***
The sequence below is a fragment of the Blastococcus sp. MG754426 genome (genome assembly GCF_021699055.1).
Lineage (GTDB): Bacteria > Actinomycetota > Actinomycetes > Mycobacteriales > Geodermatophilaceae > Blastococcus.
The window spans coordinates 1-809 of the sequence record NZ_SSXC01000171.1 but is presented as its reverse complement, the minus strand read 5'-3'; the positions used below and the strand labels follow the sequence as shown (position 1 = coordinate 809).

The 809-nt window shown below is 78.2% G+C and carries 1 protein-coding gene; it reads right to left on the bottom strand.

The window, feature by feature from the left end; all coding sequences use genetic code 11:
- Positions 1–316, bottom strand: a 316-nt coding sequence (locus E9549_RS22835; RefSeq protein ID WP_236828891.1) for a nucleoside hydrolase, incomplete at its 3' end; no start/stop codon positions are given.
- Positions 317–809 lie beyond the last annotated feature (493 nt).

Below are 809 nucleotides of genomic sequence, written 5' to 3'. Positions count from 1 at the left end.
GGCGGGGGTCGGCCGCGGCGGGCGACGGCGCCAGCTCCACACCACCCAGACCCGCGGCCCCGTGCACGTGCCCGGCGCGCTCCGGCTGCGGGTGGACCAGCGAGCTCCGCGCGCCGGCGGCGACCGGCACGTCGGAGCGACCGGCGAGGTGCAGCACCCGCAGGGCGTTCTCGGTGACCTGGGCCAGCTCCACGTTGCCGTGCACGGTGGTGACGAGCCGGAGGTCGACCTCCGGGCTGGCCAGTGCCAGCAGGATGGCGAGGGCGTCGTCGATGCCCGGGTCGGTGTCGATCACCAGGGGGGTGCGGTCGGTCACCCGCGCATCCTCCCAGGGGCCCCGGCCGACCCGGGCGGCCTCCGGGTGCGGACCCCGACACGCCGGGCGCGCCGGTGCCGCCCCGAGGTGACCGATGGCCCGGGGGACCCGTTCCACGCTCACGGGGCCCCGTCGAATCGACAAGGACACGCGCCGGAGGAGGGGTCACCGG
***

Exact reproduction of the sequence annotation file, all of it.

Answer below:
The sequence below is a fragment of the Blastococcus sp. MG754426 genome (genome assembly GCF_021699055.1).
Lineage (GTDB): Bacteria > Actinomycetota > Actinomycetes > Mycobacteriales > Geodermatophilaceae > Blastococcus.
The window spans coordinates 1-809 of the sequence record NZ_SSXC01000171.1 but is presented as its reverse complement, the minus strand read 5'-3'; the positions used below and the strand labels follow the sequence as shown (position 1 = coordinate 809).

The 809-nt window shown below is 78.2% G+C and carries 1 protein-coding gene; it reads right to left on the bottom strand.

The window, feature by feature from the left end; all coding sequences use genetic code 11:
- Positions 1–316, bottom strand: a 316-nt coding sequence (locus E9549_RS22835; RefSeq protein ID WP_236828891.1) for a nucleoside hydrolase, incomplete at its 3' end; no start/stop codon positions are given.
- Positions 317–809 lie beyond the last annotated feature (493 nt).

Below are 809 nucleotides of genomic sequence, written 5' to 3'. Positions count from 1 at the left end.
GGCGGGGGTCGGCCGCGGCGGGCGACGGCGCCAGCTCCACACCACCCAGACCCGCGGCCCCGTGCACGTGCCCGGCGCGCTCCGGCTGCGGGTGGACCAGCGAGCTCCGCGCGCCGGCGGCGACCGGCACGTCGGAGCGACCGGCGAGGTGCAGCACCCGCAGGGCGTTCTCGGTGACCTGGGCCAGCTCCACGTTGCCGTGCACGGTGGTGACGAGCCGGAGGTCGACCTCCGGGCTGGCCAGTGCCAGCAGGATGGCGAGGGCGTCGTCGATGCCCGGGTCGGTGTCGATCACCAGGGGGGTGCGGTCGGTCACCCGCGCATCCTCCCAGGGGCCCCGGCCGACCCGGGCGGCCTCCGGGTGCGGACCCCGACACGCCGGGCGCGCCGGTGCCGCCCCGAGGTGACCGATGGCCCGGGGGACCCGTTCCACGCTCACGGGGCCCCGTCGAATCGACAAGGACACGCGCCGGAGGAGGGGTCACCGG